GLASGOW
    I found some good videos on youtube from an american carers group. It explains how the mind and memory works. So many carers are trying to juggle so much that its easy to feel like you are getting dementia too. Add stress and tiredness and its a perfect storm. If you search dementia and then look for "senior helpers national". Long videos but I found them very useful

    www.youtube.com/watch?v=t--mkzfHuIE
     
  12. Quilty - that's a great video, thank you.

    I wish videos like this were more widely referred to by people giving info to people diagnosed and their carers.

    For example, Dad has vascular dementia and I had to work out for myself about the sudden dips. I have friends with Lewy body dementia, Parkinson's and Korsakoff's dementia and if only someone had told me years ago that they're all different so don't expect them to be the same.
     
  13. Quilty

    Quilty Registered User

    Aug 28, 2014
    1,051
    GLASGOW
    Teepa Snow videos on you tube are excellent. I wish i had seen these 2 years ago when mum started to get very bad and every day was a gut wrenching battle. She has several long training videos on what dementia is, how to communicate and being a carer. I am still working my way through them. Nhs should screen these to all nurses, carers and health staff.please share and watch. Very knowlegable woman but very human. I wish i could go to one of her training sessions.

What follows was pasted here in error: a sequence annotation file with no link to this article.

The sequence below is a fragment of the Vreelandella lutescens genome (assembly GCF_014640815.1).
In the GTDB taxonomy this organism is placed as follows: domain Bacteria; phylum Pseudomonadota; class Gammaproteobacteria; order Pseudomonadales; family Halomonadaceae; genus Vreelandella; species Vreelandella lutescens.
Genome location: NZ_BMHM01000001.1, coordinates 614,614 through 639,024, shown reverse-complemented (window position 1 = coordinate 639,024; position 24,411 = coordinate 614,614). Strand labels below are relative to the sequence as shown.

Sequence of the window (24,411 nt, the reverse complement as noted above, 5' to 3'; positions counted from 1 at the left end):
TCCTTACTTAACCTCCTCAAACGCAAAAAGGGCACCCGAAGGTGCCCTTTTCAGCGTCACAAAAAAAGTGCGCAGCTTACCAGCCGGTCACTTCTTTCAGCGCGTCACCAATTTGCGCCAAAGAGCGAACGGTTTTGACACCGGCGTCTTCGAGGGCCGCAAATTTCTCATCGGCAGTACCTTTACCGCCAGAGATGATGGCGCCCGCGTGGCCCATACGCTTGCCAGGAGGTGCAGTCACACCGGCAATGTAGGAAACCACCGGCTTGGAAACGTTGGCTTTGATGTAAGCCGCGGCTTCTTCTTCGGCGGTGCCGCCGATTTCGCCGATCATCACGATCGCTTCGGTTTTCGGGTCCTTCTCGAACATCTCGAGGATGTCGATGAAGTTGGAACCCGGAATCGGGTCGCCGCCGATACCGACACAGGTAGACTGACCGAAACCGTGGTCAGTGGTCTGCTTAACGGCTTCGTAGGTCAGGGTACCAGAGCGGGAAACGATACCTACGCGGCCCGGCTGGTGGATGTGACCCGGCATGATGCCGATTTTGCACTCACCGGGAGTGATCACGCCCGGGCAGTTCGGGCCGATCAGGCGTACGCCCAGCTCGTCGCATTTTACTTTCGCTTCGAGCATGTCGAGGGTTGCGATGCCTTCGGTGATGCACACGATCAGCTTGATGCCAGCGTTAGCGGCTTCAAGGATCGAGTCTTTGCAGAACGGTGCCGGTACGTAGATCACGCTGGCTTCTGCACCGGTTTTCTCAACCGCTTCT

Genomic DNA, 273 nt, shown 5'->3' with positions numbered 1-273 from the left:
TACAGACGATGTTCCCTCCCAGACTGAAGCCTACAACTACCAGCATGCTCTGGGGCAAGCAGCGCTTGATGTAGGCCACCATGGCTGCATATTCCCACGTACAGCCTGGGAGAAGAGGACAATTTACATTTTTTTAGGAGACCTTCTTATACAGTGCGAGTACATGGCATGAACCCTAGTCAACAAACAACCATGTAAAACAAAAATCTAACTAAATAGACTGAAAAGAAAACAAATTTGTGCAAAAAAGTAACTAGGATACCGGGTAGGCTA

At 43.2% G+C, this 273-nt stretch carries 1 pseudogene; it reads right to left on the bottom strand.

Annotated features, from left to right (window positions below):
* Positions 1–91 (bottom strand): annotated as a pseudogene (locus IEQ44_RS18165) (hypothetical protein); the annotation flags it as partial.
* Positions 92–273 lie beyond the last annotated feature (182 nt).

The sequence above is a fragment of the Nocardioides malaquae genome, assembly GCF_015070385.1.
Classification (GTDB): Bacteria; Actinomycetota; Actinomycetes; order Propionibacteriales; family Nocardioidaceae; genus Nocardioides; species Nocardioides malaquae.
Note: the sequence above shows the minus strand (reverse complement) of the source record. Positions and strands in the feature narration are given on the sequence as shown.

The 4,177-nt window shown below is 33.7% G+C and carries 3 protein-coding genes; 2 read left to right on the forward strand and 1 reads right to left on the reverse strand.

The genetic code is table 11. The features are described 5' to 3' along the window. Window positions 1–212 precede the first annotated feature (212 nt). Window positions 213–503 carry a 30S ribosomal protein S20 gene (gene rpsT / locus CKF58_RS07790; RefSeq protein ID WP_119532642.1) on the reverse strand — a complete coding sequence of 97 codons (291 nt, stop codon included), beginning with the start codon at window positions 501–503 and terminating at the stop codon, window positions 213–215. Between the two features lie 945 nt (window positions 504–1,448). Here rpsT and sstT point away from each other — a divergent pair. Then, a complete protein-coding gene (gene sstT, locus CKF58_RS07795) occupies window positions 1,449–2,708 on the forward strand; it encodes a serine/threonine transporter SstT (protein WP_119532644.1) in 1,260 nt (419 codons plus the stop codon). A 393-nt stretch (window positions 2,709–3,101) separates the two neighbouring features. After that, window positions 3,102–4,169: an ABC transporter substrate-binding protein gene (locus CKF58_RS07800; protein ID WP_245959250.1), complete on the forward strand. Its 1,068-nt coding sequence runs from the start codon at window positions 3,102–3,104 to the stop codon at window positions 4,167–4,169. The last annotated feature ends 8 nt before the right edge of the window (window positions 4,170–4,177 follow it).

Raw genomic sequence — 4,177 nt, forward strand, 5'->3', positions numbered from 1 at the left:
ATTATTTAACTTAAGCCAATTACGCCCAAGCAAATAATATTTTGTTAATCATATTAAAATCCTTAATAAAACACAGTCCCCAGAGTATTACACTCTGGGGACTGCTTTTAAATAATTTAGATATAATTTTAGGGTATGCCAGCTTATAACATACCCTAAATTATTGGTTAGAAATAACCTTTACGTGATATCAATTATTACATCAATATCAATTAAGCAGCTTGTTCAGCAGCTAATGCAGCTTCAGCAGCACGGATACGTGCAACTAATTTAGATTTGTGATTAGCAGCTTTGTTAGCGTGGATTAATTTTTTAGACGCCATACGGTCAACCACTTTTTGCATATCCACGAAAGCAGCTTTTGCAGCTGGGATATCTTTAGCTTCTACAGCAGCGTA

14. Countryboy

    Countryboy Registered User

    Mar 17, 2005
    1,427
    Male
    Cornwall
    If you have dementia if when you do have dementia you will definitely know that forgetfulness is very different from memory loss with the memory you wont remember it again after a few minutes , days or if ever , how would you possibly know you forgot it just one of the things we just have to accept when we have dementia